A Word from Rabbi Schulman - 9/25/2020
Excerpt from my RH Evening sermon, “Recognizing Goodness”:
This night of Rosh Hashanah, we could focus on what we are missing. But let us counterbalance and even outweigh what we are lacking by giving thanks for all those who uplift our hearts. There is a concept in Judaism called HaKarat HaTov, of recognizing goodness and giving thanks for the blessings in our lives. So I call upon you to lift up Hakarat Hatov this evening of Rosh Hashanah.
Hakarat HaTov, let us give thanks for Temple Beth Torah, where we build together a spiritual home. Here we create a sacred space where we are nurtured and supported.
Hakarat HaTov, in gratitude to our belonging to this spiritual home, we affirm that we are not alone, adrift in a world without meaning. Instead, enveloped in song, uplifted by prayer, we enter the New Year ready to dedicate ourselves anew to timeless truths…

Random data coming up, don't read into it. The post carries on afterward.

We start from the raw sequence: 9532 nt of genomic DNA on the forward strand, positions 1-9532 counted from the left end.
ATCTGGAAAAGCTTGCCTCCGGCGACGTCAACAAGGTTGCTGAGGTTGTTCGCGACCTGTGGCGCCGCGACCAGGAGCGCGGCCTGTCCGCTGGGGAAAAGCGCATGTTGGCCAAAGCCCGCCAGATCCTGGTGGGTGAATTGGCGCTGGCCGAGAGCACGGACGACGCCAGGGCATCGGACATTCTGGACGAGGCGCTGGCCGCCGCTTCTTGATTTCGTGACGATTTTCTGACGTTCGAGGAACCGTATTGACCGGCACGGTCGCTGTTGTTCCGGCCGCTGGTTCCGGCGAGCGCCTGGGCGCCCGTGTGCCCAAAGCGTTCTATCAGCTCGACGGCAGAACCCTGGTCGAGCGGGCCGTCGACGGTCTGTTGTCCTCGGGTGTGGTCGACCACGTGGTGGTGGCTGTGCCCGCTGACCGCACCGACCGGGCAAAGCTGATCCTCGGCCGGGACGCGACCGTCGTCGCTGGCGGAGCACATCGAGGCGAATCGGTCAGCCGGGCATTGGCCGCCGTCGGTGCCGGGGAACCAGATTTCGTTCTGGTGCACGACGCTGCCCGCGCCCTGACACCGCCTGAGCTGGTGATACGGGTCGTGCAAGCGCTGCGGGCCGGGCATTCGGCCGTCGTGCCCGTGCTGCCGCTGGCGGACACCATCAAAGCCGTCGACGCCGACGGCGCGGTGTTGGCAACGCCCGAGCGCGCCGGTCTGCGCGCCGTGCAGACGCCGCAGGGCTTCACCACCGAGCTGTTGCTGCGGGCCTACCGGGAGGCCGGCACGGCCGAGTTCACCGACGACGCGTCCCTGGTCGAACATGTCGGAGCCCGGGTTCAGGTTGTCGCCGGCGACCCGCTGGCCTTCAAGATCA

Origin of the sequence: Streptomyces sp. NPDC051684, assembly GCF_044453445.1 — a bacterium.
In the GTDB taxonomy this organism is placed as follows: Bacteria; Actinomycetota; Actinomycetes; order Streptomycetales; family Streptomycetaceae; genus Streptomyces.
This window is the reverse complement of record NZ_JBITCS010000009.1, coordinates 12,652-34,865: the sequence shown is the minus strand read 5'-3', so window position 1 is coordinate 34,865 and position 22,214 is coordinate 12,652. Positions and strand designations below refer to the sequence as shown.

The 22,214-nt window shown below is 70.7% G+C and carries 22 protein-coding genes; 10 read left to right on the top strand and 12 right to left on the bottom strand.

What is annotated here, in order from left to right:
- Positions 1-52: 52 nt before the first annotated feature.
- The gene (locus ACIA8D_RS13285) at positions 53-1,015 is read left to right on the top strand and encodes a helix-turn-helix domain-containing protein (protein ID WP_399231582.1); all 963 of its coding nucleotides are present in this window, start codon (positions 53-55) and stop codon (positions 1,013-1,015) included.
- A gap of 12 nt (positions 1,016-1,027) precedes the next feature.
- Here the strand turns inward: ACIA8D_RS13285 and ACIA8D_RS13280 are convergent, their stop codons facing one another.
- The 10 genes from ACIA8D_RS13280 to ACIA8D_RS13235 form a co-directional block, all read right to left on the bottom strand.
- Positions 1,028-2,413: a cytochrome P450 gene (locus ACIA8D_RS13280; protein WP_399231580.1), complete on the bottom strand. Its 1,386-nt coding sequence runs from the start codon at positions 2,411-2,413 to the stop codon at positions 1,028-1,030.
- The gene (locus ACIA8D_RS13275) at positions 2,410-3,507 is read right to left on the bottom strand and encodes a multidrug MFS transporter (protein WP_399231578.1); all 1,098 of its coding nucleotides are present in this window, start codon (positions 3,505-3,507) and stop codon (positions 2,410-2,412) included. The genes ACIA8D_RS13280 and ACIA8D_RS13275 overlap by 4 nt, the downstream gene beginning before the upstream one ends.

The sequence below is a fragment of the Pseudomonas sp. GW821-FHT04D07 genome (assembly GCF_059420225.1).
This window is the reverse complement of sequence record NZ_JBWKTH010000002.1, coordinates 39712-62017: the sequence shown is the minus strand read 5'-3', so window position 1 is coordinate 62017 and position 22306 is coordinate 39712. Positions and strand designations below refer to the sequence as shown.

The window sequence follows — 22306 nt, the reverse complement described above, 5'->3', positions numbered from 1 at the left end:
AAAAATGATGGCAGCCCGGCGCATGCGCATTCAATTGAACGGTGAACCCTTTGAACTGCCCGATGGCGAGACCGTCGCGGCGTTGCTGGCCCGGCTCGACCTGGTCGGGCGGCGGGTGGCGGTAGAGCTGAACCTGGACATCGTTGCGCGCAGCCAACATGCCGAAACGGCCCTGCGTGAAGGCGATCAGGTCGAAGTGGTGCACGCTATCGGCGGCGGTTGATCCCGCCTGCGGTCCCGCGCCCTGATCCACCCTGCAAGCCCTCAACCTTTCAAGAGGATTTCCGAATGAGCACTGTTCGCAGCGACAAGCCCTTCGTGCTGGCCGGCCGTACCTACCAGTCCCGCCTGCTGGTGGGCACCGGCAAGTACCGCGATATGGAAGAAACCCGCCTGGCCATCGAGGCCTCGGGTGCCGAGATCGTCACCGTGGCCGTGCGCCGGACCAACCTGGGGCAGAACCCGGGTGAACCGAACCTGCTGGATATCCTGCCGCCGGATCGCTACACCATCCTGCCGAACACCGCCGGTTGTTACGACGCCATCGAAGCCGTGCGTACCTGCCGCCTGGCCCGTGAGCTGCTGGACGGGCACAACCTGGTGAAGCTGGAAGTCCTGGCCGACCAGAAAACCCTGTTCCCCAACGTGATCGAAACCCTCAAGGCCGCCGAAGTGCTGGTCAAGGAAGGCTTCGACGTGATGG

Hakarat HaTov, in gratitude we fulfill the mandate to seek wisdom, pursue justice, and walk humbly with God.
Excerpt from my RH Morning sermon, “Living with Faith”:
So, to return to Charles Dickens, do I believe we are living in the best of times? Certainly not. But it is not enough to acknowledge how bad things are. The challenge for us on this morning of Rosh Hashanah is to ask: how do we find strength to face the multitude of challenges?
The answer, my friends, is not blowing in the wind. The answer lies in our faith in ourselves. Not faith in God. But faith in ourselves.
Perhaps you were expecting me to say that we should place our faith in a higher power. After all, is not God the Master of the Universe, Creator of All Things? Is it not to God that we turn throughout our High Holy Days to hear our prayers and to respond to our pleas?
I do not deny these assertions. But again, I do not think we should rely on God to get us through tough times. It is up to us, created in God’s image, to do God’s work on earth. …..
I believe in our essential goodness. That is the essence of faith. Emunah, faith, is to be strong even in the face of daunting challenges. Emunah, faith, is to reach out our hands to support one another. Emunah, faith, is to believe that we each have a responsibility to practice deeds of loving kindness, to be God’s partners in bringing forth tikkun olam, repair to our fractured world.
Rabbi Schulman’s Rosh Hashanah sermons can be read here.